While this novel does have profanity and sexual references, it still deserves to be taught in high school because Holden shows how having a negative attitude towards life does not get a person far. In the beginning of the novel Holden tells the reader that "[Pencey] kick[s] [him] out [of their school]" (6) because he "was [failing] four subjects and not applying [himself]" (6). However, he does not just notify the reader, he notifies them in a way of forgetting to mention that he is no longer going to be attending Pencey. Holden passes this off as some minor detail when in reality it is not just a minor detail. Later on, Holden reveals to the reader that this is not the first school where he has gotten expelled. To some this would be devastating, …show more content…
Before he leaves though, he "yell[s] at the top of [his] goddam voice, 'Sleep tight, ya morons ' " (68)! Although it is a shame, any reader can see that Holden seems to have nothing going right or in a positive way all because of his negative attitude. Therefore, this attitude leads him to almost care about nothing. Though Holden may seem to be a lost cause because of his negative attitude, he thankfully has an epiphany that changes his view towards the world because he realizes that people have to grow up. When Holden visits his younger sister, Phoebe, he is happy to see her, but when they begin talking their conversation turns negative. Holden begins complaining to her about what he hates, but Phoebe tells him that he hates everything. Though Holden disagrees with her, when she asks him to name one thing that he likes, he struggles to think of something that he likes. So, she asks him what he wants to do later on. Eventually, he tells her that if he could do anything, he would be "the catcher in the rye" (225) because that is "the only thing [he would] really like to be" (225). He hints to the reader that he wants to be the catcher in the rye so
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Holden struggles to become the catcher in the rye. He want to do something in his life and just does not know who to accomplish his goal. Holden is faced with certain challenges that he must overcome before he can save anyone. When explaining his dream to Phoebe Holden says,“I’m standing on the edge of some crazy cliff. What I have to do, I have to catch everybody if they start to go over the cliff” Salinger 191 pg.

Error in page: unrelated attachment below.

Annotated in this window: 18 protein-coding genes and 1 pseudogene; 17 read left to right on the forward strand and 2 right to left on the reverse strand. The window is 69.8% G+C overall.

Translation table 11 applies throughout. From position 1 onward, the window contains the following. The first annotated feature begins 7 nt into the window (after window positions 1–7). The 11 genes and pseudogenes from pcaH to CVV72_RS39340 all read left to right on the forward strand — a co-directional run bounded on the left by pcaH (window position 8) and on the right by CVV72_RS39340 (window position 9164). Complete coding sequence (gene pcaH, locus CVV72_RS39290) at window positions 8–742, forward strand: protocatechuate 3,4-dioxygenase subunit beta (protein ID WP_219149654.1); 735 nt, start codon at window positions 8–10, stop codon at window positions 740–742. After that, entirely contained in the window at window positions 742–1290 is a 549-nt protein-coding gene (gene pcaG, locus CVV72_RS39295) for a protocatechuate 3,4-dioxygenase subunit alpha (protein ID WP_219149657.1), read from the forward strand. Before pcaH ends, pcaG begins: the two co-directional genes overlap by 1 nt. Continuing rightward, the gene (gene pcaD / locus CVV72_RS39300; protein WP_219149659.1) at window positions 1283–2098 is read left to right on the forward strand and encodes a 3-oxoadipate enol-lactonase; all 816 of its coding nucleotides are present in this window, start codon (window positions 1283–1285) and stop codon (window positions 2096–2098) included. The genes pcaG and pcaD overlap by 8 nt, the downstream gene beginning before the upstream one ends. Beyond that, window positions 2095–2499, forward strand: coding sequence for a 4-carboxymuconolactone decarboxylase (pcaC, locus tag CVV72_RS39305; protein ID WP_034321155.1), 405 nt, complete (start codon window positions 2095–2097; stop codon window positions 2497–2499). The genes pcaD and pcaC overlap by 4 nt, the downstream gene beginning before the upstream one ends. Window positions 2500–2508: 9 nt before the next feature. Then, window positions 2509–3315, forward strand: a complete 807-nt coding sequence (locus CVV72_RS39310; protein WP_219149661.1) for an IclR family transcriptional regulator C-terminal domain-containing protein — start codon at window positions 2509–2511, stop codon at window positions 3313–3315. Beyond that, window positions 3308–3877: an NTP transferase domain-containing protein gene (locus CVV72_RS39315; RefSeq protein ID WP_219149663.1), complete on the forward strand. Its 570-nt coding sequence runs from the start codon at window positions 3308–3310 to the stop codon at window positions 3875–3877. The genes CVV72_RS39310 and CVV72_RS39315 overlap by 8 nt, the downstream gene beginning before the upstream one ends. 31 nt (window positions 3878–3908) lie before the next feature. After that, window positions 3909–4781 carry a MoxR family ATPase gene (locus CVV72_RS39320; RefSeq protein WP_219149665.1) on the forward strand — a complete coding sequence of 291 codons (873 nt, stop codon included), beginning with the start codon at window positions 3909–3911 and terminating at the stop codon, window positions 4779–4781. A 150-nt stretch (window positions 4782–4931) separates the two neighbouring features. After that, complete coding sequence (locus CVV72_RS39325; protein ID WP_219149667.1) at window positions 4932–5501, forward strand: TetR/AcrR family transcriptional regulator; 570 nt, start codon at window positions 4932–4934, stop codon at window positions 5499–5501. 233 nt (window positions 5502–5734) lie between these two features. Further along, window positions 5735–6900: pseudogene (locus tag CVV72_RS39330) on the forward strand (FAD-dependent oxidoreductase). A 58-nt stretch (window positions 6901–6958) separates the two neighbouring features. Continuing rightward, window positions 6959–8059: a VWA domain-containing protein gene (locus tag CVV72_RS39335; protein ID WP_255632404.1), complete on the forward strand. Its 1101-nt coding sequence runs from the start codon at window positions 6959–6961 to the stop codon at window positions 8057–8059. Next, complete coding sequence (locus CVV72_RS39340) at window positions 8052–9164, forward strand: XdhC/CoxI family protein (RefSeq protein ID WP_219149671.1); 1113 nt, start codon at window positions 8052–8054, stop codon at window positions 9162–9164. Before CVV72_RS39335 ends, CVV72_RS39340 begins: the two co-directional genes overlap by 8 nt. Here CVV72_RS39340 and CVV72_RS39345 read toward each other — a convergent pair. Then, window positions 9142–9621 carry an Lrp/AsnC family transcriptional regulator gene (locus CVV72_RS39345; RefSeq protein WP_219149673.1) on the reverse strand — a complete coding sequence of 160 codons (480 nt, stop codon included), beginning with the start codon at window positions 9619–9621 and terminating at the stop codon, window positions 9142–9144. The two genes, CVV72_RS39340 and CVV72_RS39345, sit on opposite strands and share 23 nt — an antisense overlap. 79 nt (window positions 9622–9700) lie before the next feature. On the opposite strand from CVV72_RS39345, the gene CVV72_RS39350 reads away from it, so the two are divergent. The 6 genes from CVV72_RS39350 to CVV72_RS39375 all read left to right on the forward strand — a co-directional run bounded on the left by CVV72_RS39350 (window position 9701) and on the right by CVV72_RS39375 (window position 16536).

In The Catcher and The Rye by J. D. Salinger the main character (Holden Caulfield) says the term Boy over one hundred and sixty times. The book is written to a younger crowd so to connect to the younger crowd he needs to use slang like “boy”. The lingo used in The Catcher and The Rye is directed to young men and women but still has such intellectual concept. Holden is afraid he is losing his innocence so in defence he needs to call himself boy just to reflect that he is still a ‘boy’. He als has a huge capacity for wonder and wanting to be believed so that is another reason he says “boy” all the time.
Altogether, Holden wants to protect children to prevent them from dying at a young age because Allie’s death is already too much for him to handle. He is even going beyond the limits to do this, as he is willing to dedicate his life to it. Secondly, as Holden is walking through the school, he notices, “Somebody’d written ‘Fuck you’ on the wall. It drove me damn near crazy. I thought how Phoebe and all the other little kids would se it…” (201)
There is something interesting about seeing the world through someone else’s eyes. The intriguing novels, The Curious Incident of the Dog in the Night-time, by Mark Haddon, and The Catcher in the Rye, by J.D. Salinger, both capture the lives of adolescent boys experiencing reality through their afflictions and personal struggles while growing up. Haddon and Salinger equally perceive the authentic lifestyle through which average teenagers mature. First person narration enhances the readers understanding of the characters from both novels and provides them with insight to their thoughts and emotions, allowing one to empathize with them. Due to the insight given through this form of narration, one is able to discover who the characters truly are,
Holden Caulfield is a sixteen-year old boy that hates a lot of things. He attends a school named Pencey where he got kicked out because he had very poor grades. The only class he actually likes is English class. He doesn’t care that he got kicked out because he thinks that a bunch of “phonies” go to that school anyways. In J.D Salinger’s novel the Catcher in the Rye, Holden is affected by his two brothers Allie, and D.B.